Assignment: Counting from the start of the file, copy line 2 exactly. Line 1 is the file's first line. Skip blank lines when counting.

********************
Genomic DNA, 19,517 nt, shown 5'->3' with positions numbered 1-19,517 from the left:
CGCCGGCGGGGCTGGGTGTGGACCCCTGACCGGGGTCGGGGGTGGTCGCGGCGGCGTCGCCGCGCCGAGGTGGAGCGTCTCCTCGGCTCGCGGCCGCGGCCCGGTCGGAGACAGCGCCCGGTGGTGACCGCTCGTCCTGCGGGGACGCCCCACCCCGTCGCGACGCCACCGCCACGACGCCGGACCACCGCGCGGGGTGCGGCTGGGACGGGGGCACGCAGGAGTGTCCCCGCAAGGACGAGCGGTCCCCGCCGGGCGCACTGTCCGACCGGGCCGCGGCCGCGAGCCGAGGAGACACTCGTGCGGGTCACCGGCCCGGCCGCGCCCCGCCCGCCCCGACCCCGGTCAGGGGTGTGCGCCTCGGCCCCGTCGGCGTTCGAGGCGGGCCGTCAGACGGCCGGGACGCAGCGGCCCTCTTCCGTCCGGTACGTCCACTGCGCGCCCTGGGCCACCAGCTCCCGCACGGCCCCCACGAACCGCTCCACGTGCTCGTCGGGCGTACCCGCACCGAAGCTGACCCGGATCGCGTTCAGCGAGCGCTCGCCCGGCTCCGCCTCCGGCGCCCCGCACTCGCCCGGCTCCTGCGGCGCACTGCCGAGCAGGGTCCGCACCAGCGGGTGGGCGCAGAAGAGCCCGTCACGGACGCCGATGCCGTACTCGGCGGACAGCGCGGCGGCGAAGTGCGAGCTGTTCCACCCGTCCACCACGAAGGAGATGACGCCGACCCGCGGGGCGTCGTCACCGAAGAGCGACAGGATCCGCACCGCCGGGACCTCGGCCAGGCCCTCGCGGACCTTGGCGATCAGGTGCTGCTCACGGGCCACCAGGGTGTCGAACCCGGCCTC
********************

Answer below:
CGCCGGCGGGGCTGGGTGTGGACCCCTGACCGGGGTCGGGGGTGGTCGCGGCGGCGTCGCCGCGCCGAGGTGGAGCGTCTCCTCGGCTCGCGGCCGCGGCCCGGTCGGAGACAGCGCCCGGTGGTGACCGCTCGTCCTGCGGGGACGCCCCACCCCGTCGCGACGCCACCGCCACGACGCCGGACCACCGCGCGGGGTGCGGCTGGGACGGGGGCACGCAGGAGTGTCCCCGCAAGGACGAGCGGTCCCCGCCGGGCGCACTGTCCGACCGGGCCGCGGCCGCGAGCCGAGGAGACACTCGTGCGGGTCACCGGCCCGGCCGCGCCCCGCCCGCCCCGACCCCGGTCAGGGGTGTGCGCCTCGGCCCCGTCGGCGTTCGAGGCGGGCCGTCAGACGGCCGGGACGCAGCGGCCCTCTTCCGTCCGGTACGTCCACTGCGCGCCCTGGGCCACCAGCTCCCGCACGGCCCCCACGAACCGCTCCACGTGCTCGTCGGGCGTACCCGCACCGAAGCTGACCCGGATCGCGTTCAGCGAGCGCTCGCCCGGCTCCGCCTCCGGCGCCCCGCACTCGCCCGGCTCCTGCGGCGCACTGCCGAGCAGGGTCCGCACCAGCGGGTGGGCGCAGAAGAGCCCGTCACGGACGCCGATGCCGTACTCGGCGGACAGCGCGGCGGCGAAGTGCGAGCTGTTCCACCCGTCCACCACGAAGGAGATGACGCCGACCCGCGGGGCGTCGTCACCGAAGAGCGACAGGATCCGCACCGCCGGGACCTCGGCCAGGCCCTCGCGGACCTTGGCGATCAGGTGCTGCTCACGGGCCACCAGGGTGTCGAACCCGGCCTC